(1) before i reinvest in the next 5yr jumbo CD, I would borrow $1,Mil against the $2.5Mil at the lowest interest rate. then take the borrowed $1Mil and use it to purchase 4 rental properties at $200k each yielding $19,200 each per yr in rent totaling $76,800k per yr, minus taxes & insurance -$12k, leaving a balance of $64,800. with the remaining $200k left from the $1mil. will be reserved for repairs and other expenses.

(2) The $1.5mil left in the CD would yield $49,200 plus the $64,800 totaling $114,000 per yr.

(3) Also I would purchase a duplex for the grand son while in medical school, to off set what it would cost to pay for housing, and rent the other side. Giving him $10,800 per yr, minus taxes & insurance -$3,k balance left is $7,800 which can be used to food & utilities.

It's going to be ruff the 1st 2yrs the grand son is in school, by the third year he should be interning and helping to contribute to the bottom line. 

Comment by The Developer on November 28, 2014 at 12:45am

The word on the street  is interest rates will remain low for quite some time. So the story of Mr. Jones and people in his position will most likely continue. I know this is hard on the people that are extremely risk averse. CDs and money markets are just not making any money. As a result people must find ways to participate in some sort of market activity if they are to reap any real rewards from investing.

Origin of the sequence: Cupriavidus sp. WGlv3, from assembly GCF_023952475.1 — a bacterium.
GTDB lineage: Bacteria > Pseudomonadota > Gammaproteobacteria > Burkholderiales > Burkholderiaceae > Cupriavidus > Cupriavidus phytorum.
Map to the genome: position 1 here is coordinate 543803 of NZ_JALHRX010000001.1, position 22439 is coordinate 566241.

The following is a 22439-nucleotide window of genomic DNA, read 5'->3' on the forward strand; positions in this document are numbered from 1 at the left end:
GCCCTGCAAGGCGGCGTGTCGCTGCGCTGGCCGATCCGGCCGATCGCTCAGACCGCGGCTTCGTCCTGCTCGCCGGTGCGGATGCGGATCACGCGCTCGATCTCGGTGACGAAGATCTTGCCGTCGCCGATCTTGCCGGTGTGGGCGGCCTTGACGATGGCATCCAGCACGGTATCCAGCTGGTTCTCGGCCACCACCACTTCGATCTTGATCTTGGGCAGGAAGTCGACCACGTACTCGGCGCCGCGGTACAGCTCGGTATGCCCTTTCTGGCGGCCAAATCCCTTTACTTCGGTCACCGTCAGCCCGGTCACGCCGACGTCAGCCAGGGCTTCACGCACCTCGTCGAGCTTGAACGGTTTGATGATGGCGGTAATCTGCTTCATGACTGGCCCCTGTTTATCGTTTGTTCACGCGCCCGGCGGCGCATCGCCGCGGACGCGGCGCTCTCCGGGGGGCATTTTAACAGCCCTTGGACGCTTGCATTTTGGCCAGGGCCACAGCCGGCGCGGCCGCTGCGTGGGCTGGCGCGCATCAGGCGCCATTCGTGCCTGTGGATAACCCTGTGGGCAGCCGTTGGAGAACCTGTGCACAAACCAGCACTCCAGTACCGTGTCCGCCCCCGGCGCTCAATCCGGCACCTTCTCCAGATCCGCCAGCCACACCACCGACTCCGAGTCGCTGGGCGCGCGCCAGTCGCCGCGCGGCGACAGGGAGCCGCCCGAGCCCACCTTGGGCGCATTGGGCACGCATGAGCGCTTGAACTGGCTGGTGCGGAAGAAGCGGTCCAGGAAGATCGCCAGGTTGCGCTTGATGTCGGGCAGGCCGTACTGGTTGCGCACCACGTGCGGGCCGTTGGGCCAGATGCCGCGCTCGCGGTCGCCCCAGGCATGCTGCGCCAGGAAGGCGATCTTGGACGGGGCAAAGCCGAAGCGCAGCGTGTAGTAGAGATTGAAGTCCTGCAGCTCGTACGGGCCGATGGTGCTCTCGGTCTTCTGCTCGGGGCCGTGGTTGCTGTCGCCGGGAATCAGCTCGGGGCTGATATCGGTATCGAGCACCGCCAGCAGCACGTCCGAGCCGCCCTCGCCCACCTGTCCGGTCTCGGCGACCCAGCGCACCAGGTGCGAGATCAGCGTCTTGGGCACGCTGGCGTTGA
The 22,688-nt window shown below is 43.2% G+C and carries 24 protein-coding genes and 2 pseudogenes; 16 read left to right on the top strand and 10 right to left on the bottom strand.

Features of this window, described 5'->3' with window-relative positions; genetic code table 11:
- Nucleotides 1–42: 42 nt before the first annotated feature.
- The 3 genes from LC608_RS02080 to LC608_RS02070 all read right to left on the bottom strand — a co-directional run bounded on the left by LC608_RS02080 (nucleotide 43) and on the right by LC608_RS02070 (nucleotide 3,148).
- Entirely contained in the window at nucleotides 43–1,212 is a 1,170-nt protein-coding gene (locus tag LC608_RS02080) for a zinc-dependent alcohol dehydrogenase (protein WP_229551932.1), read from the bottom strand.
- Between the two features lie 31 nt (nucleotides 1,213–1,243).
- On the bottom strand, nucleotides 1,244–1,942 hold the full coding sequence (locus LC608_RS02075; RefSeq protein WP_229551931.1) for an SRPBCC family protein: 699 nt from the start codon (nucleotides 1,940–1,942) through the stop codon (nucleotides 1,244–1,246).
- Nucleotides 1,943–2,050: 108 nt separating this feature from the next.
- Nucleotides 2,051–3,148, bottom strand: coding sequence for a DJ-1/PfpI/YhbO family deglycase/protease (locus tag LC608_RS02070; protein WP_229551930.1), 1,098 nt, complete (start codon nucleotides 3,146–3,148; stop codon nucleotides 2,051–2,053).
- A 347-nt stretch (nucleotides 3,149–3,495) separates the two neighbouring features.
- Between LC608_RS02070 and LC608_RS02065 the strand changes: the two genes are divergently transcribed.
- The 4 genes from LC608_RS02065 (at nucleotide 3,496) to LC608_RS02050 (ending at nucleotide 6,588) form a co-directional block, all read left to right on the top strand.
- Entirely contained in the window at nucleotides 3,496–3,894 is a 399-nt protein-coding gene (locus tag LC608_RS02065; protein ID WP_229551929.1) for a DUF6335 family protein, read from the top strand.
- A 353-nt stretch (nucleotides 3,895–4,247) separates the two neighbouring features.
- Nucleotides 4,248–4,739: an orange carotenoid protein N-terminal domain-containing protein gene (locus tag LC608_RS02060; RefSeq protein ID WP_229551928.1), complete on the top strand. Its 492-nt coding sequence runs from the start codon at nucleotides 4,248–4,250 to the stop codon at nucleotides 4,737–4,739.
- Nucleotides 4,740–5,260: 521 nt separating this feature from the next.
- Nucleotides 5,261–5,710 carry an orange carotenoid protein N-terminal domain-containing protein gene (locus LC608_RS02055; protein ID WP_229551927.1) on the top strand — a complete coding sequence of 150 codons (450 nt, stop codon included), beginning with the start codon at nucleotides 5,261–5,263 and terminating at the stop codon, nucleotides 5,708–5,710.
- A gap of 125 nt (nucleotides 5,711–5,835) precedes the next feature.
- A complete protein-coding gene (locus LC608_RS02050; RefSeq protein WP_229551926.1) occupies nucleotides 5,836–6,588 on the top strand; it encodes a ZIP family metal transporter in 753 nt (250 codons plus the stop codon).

Comment by Stephen Pettiway on June 2, 2014 at 8:18pm

Mr. Jones Fucked up to say the least, the answer is quite simple Mr. Jones needs to become a member of Wall Street Insight and learn how to increase his cash flow.

Comment by Ruthenia Ward on May 17, 2014 at 10:15am

I can really relate to this story. I remember when interest rates in the early 1980's were over 10%. Now look at were they are today. What a big change in the income stream for those who need to play it safe by investing in CDs.

Comment by Cliford Eralie on November 16, 2013 at 11:27pm

This is a hell of lesson on how the tables can be turned. I see now what they mean when they say the savers are being forced into the market. If you are not willing to take risk you will not make any money. Wow that means the elderly that are not prepeared mentally to take risk are shit out of luck. With rates as low as they are a person with $5.00 million in CDs is just getting by.